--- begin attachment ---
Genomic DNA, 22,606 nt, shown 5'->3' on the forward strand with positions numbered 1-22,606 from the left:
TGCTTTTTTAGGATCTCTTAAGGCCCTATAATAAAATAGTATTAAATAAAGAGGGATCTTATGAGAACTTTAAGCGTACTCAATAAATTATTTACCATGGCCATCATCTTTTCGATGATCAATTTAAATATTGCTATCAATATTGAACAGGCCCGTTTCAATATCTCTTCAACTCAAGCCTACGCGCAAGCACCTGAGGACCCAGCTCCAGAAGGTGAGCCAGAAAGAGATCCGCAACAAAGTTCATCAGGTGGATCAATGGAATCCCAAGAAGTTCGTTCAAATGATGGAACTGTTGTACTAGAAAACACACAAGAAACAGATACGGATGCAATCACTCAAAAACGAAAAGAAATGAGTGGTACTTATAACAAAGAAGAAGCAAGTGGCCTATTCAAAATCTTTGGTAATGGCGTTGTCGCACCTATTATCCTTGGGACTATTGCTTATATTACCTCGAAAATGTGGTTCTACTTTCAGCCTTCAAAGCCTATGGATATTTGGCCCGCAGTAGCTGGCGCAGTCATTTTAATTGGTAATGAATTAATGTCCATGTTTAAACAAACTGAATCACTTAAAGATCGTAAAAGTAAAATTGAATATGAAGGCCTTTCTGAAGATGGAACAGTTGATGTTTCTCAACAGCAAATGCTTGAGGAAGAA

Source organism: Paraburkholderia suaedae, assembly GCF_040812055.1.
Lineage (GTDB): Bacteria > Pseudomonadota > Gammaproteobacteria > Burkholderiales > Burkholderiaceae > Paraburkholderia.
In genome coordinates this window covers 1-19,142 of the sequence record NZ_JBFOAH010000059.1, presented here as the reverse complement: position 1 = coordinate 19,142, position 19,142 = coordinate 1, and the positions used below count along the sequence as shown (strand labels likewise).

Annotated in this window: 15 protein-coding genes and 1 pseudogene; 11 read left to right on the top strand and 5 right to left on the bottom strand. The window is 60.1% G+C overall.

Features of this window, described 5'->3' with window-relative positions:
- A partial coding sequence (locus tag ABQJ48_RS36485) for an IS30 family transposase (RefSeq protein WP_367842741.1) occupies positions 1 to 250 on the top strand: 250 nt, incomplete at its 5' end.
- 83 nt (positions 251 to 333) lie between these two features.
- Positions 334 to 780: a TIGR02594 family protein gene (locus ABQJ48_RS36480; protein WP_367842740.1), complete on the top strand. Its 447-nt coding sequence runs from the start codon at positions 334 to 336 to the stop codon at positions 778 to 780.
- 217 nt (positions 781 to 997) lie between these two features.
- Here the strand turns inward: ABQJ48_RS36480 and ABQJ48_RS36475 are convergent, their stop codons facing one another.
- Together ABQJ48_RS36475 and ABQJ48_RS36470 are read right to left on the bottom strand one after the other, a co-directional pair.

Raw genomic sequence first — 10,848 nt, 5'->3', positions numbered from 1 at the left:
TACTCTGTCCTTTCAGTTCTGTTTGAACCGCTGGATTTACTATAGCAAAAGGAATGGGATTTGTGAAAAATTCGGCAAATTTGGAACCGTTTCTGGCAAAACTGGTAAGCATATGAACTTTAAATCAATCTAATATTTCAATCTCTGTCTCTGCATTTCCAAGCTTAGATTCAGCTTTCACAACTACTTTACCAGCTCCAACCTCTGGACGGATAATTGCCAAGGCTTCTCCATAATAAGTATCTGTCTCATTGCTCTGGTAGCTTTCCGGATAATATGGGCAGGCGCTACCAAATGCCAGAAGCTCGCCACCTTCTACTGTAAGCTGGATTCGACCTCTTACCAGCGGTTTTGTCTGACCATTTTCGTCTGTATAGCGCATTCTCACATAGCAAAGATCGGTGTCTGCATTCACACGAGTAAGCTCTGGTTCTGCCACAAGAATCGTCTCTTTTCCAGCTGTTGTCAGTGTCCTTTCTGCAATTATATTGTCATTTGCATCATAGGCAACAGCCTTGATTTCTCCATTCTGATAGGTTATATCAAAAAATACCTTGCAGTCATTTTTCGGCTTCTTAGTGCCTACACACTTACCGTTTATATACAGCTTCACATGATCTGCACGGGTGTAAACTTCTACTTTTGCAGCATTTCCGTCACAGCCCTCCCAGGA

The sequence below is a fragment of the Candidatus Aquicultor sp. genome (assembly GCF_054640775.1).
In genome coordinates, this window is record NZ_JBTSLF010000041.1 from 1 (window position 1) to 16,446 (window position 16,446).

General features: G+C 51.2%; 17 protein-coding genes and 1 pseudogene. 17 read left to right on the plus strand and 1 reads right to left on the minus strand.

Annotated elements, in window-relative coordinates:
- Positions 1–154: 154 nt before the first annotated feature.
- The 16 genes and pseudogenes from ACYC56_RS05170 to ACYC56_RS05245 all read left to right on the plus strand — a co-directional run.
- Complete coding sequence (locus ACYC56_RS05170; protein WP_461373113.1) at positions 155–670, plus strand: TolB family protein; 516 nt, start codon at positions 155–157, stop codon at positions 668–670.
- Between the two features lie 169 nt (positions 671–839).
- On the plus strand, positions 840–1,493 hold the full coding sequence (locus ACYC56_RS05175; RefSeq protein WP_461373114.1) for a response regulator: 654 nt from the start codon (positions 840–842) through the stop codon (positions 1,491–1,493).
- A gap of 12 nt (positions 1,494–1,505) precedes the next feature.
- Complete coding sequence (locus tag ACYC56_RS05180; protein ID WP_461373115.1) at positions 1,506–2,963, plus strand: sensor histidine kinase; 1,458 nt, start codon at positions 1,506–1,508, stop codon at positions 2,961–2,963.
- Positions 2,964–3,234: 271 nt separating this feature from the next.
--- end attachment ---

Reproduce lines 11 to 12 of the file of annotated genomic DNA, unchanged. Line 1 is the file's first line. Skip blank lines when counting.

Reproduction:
- 217 nt (positions 781 to 997) lie between these two features.
- Here the strand turns inward: ABQJ48_RS36480 and ABQJ48_RS36475 are convergent, their stop codons facing one another.